The humble potato helped create farming as we know it today. Its arrival from Peru to northern Europe in the late 1500s staved off famine, introduced an agricultural revolution and the use of fertiliser and insecticides in farming.
And if you want to know how to grow potatoes, you’re in company that dates back possibly as far as 10,000 years.
There’s a huge choice when it comes to choosing which potatoes you want to grow and they’ll thrive happily in bags or a quality container, like a VegTrug.
Read more on how to grow potatoes below.
Before planting you should ‘chit’ them. Leave your seed potatoes for about 4 weeks in a cool but light place, not a dark cupboard, so shoots can start to grow. With their individual compartments, egg boxes offer a good home, as you don’t want to pile the potatoes on top of each other.
Potatoes are generally earlies or maincrops. Maincrops stay in the ground longer and produce larger potatoes. Earlies are harvested earlier and are much smaller. ‘New potatoes’ are, for example, earlies.
To start, you’ll be planting seed potatoes and the shoots from the seed potatoes will create the tubers, vegetables that grow in the soil on the root of a plant.
While any potato is capable of producing roots, supermarket potatoes might be treated, to prolong their shelf life, and not produce quality shoots. Choose a disease-free seed from a quality supplier instead.
Plant your seed potatoes in spring, but no earlier than a month before the last frost is expected. Potatoes like the soil to be warm, at least 7°C, before they will start to germinate and can rot if the soil is too wet. Plant in well-drained soil.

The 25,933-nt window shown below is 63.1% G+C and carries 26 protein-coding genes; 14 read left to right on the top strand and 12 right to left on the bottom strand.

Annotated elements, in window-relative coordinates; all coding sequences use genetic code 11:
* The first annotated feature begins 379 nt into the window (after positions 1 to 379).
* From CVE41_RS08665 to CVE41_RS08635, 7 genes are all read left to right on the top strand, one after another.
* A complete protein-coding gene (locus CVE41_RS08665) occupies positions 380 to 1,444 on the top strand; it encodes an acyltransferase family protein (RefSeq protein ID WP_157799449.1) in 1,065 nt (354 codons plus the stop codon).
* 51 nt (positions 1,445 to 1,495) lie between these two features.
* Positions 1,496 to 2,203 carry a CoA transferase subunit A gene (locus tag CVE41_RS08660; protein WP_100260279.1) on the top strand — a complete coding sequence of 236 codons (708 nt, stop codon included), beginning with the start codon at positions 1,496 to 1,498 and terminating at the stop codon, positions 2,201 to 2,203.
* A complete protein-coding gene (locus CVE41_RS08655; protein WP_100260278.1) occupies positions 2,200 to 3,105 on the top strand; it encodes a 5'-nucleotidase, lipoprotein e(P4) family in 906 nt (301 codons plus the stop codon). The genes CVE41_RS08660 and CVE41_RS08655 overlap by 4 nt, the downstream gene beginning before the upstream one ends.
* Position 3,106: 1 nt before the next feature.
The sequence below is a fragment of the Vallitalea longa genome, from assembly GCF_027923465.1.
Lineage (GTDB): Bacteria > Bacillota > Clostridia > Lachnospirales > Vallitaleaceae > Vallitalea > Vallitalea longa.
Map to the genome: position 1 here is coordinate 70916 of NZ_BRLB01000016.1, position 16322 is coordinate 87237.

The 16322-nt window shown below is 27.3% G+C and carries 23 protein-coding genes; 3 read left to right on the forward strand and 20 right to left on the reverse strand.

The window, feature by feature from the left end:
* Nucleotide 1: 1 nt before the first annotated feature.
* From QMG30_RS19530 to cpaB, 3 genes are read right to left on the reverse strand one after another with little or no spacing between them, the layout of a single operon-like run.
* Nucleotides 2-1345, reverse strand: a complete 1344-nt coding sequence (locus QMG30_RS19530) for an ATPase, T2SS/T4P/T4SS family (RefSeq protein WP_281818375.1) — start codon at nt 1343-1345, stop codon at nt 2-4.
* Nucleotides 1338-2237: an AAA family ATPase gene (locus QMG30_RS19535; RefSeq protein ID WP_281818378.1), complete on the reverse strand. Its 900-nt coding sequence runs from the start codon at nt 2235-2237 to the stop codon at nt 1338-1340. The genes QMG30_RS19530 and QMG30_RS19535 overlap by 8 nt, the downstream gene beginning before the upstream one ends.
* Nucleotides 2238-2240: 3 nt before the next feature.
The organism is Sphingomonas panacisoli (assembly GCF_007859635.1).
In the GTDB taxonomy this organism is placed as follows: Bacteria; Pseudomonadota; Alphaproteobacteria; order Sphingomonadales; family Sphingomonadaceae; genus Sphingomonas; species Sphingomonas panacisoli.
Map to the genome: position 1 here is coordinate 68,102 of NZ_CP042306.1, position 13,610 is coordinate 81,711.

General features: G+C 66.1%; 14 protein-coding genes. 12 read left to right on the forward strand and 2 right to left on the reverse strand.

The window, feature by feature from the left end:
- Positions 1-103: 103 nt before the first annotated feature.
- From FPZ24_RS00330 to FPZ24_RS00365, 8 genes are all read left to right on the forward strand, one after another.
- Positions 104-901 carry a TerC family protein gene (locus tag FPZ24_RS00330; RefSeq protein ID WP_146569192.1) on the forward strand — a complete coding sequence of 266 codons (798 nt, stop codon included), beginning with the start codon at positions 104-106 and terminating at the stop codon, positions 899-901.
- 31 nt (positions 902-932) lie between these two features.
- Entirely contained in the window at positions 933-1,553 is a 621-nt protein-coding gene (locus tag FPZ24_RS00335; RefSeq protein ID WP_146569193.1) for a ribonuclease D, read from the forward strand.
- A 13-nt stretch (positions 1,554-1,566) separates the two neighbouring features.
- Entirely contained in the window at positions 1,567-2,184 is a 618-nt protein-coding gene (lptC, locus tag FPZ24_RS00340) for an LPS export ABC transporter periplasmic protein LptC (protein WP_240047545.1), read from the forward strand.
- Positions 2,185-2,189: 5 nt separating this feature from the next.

Potatoes need a sunny home. Also be aware that any late frosts can damage new leaf growth.
The trench should be around 15cm deep and each potato spaced out around 30cm apart.
Once you learn the techniques of how to grow potatoes successfully, you can enjoy a good yield of this tasty crop and try varieties that aren’t frequently available in the shops.
Water your potatoes well and add soil around the base as the plants get bigger, keeping just a few inches of shoots sticking out the top. Once the first shoots are around 22cm tall, you should add soil to a height of about 15cm. As they grow, add more soil.
This protects the young shoots and stops the emerging potatoes turning green and therefore becoming inedible.
Put the word potato in front of blight, rot, scab, blackleg and you have a range of diseases you might find when you’re learning how to grow potatoes.
There are two blights, early and late. Late potato blight often appears when there is a wet but warm summer. And it’s difficult to remedy. The leaves turn to a wet rot, the stems can have lesions too, or the tubers have a reddish-coloured decay. But removing leaves just stops the tuber’s ability to grow more. Earthing up offers some protection and planting for early harvesting helps, because the chance of blight increases with the progression of summer.
In contrast, early blight is fungal disease from a different organism, and more often reported in North America.
You can help control blackleg by removing the affected leaves and rotating where you grow the crop.
Potato scab won’t be seen until you lift the potatoes. It can’t be controlled but won’t affect the taste. It’s easily removed through peeling, and keeping your potatoes properly watered in dry seasons can help. Similarly, with potato rot you might not see it until you pull them up.
The different varieties are harvested at different times. Earlies typically need 100 days, whereas maincrops will need around 120.
Earlies don’t store that well, so dig them up as you need them. When the potatoes are about the size of an egg, cut the stems and leaves to ground level and gently prize up the potatoes with a fork.
With maincrops wait until the leaves have turned yellow and died back, then cut the plants to ground level and gently lift with a fork.
Store your potatoes in a cool, dry place and they’ll be good for a few months. Frost will damage them. Remove any that have signs of rot or scab and keep an eye on any signs of disease on the stored ones. Finally, don’t wash them before you store them.
How to grow potatoes is part of the VegTrug grower’s guide.